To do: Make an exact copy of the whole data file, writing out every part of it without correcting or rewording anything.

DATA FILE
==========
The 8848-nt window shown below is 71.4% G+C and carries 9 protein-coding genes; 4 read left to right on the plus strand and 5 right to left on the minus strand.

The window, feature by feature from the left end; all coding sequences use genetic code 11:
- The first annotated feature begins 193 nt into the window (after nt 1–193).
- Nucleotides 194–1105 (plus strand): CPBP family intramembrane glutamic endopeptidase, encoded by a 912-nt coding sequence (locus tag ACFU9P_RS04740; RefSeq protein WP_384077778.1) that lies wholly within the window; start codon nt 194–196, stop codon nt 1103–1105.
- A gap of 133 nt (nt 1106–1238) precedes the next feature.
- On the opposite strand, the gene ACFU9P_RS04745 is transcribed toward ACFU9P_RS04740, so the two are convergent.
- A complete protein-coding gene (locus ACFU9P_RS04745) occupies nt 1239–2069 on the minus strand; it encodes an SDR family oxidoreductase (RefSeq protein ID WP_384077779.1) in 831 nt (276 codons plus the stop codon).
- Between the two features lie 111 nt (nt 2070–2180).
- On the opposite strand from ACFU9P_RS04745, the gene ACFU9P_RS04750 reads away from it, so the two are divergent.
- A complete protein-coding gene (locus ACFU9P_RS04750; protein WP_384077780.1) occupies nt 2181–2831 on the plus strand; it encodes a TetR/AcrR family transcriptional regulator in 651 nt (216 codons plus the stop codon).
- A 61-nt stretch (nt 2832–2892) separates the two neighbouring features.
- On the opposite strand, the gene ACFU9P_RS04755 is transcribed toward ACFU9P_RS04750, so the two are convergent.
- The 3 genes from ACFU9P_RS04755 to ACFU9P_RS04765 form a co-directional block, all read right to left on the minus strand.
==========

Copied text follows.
The 8848-nt window shown below is 71.4% G+C and carries 9 protein-coding genes; 4 read left to right on the plus strand and 5 right to left on the minus strand.

The window, feature by feature from the left end; all coding sequences use genetic code 11:
- The first annotated feature begins 193 nt into the window (after nt 1–193).
- Nucleotides 194–1105 (plus strand): CPBP family intramembrane glutamic endopeptidase, encoded by a 912-nt coding sequence (locus tag ACFU9P_RS04740; RefSeq protein WP_384077778.1) that lies wholly within the window; start codon nt 194–196, stop codon nt 1103–1105.
- A gap of 133 nt (nt 1106–1238) precedes the next feature.
- On the opposite strand, the gene ACFU9P_RS04745 is transcribed toward ACFU9P_RS04740, so the two are convergent.
- A complete protein-coding gene (locus ACFU9P_RS04745) occupies nt 1239–2069 on the minus strand; it encodes an SDR family oxidoreductase (RefSeq protein ID WP_384077779.1) in 831 nt (276 codons plus the stop codon).
- Between the two features lie 111 nt (nt 2070–2180).
- On the opposite strand from ACFU9P_RS04745, the gene ACFU9P_RS04750 reads away from it, so the two are divergent.
- A complete protein-coding gene (locus ACFU9P_RS04750; protein WP_384077780.1) occupies nt 2181–2831 on the plus strand; it encodes a TetR/AcrR family transcriptional regulator in 651 nt (216 codons plus the stop codon).
- A 61-nt stretch (nt 2832–2892) separates the two neighbouring features.
- On the opposite strand, the gene ACFU9P_RS04755 is transcribed toward ACFU9P_RS04750, so the two are convergent.
- The 3 genes from ACFU9P_RS04755 to ACFU9P_RS04765 form a co-directional block, all read right to left on the minus strand.